Can I also say I sense a bit of bias in people’s assessment of Karafsky vs. Santana? Santana has acted in hurtful, cruel and sadistic ways and yet people seem SO READY to forgive her and even love her. Why would we ship Brittana? Santana broke up Artie and Brittany early in Season 1 with nasty whispers in the cafeteria, she treats everyone with disdain and makes racist comments (told Sam Rachel would try to “steal all his gold”). She initiated violent confrontations with Mercedes and Lauren when they basically moved in on her original beard, Puck. But there is no lack of love for Santana, nor lack of faith that she’s going to come through it as an awesome, empowered lesbian, nor a lack of conviction that she has something to offer Brittany, despite having manipulated and lied to her and refused to own up to her feelings in public. But it’s not like Santana threatened to kill anyone, right? But she didn’t MEAN it?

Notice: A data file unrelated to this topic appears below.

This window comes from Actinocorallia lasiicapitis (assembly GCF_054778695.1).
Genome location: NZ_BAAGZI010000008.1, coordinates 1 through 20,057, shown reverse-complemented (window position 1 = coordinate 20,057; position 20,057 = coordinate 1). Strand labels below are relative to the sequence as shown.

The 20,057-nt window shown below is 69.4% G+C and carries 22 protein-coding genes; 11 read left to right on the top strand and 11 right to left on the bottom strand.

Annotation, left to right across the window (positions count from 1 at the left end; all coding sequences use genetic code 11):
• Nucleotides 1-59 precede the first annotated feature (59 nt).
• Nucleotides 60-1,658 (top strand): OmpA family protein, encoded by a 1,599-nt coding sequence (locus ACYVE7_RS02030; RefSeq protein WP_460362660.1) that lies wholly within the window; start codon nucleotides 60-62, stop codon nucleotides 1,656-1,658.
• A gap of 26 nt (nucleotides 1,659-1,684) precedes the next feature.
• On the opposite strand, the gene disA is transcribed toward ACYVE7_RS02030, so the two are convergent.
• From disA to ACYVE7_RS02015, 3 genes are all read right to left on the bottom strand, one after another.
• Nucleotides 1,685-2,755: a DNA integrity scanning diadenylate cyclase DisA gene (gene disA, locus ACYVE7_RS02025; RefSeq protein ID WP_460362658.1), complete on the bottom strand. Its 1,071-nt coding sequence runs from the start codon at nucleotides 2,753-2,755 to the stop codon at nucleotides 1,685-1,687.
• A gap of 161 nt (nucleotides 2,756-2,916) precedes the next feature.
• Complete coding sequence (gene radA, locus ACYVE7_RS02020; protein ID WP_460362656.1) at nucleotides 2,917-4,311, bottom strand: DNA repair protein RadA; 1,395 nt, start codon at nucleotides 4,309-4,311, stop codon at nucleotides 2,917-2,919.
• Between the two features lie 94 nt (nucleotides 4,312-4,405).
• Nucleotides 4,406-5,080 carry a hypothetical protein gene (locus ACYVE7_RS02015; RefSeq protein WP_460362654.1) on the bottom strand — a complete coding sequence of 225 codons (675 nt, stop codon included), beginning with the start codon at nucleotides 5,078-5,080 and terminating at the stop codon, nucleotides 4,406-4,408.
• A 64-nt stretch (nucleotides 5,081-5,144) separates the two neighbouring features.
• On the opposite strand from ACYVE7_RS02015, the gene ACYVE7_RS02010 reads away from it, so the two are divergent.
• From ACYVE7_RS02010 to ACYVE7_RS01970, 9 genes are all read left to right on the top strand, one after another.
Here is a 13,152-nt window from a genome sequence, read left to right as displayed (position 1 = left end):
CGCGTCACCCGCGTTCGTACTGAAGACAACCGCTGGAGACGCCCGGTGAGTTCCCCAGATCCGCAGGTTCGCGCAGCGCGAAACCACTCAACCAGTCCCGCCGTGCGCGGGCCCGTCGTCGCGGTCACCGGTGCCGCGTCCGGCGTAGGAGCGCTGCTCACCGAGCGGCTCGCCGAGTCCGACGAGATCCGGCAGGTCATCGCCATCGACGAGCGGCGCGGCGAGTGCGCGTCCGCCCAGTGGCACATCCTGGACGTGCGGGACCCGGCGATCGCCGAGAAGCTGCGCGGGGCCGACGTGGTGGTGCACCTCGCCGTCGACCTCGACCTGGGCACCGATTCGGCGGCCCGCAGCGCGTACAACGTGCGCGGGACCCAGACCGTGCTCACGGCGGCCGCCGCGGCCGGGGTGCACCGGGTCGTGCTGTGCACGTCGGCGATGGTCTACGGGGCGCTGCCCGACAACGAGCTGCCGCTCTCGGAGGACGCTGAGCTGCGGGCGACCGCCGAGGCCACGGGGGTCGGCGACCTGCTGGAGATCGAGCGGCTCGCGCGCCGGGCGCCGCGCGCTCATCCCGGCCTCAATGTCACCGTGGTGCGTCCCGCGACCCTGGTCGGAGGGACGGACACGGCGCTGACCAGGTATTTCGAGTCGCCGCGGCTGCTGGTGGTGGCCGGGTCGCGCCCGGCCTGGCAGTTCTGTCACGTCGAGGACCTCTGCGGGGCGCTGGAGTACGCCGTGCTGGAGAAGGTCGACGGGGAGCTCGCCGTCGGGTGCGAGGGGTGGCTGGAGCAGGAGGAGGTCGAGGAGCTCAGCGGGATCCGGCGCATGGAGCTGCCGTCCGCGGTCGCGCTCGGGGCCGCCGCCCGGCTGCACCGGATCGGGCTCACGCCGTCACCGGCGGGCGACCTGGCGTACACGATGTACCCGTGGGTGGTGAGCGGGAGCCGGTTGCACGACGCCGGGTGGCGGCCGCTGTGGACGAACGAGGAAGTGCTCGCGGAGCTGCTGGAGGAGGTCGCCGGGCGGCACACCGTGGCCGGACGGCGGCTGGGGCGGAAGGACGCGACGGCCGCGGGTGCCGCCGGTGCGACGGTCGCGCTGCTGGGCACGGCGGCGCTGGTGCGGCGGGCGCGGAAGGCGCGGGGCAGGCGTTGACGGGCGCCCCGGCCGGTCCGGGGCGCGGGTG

Just examine how much of the bad feelings for Karofsky are based on the fact of his being a man, big and therefore perceived as more threatening than a pretty little cheerleader, and the fact that he was picking on someone we feel so connected to and want to fiercely to protect. Just a thought…
I’m so totally proud of myself that I haven’t caved yet, even though no one agrees with me!
“But I would like to see these two boys sit down and have some open conversations — I long to see the PFLAG meetings! — and learn from one another.”
I don’t think the two of them need to avoid each other until the end of time. I personally couldn’t be friends with someone who bullied me the way Karofsky did Kurt, but if they played the friendship card I could be alright with that. I’m really only very against them being put together in any sort of romantic way.
“Just examine how much of the bad feelings for Karofsky are based on the fact of his being a man, big and therefore perceived as more threatening than a pretty little cheerleader.”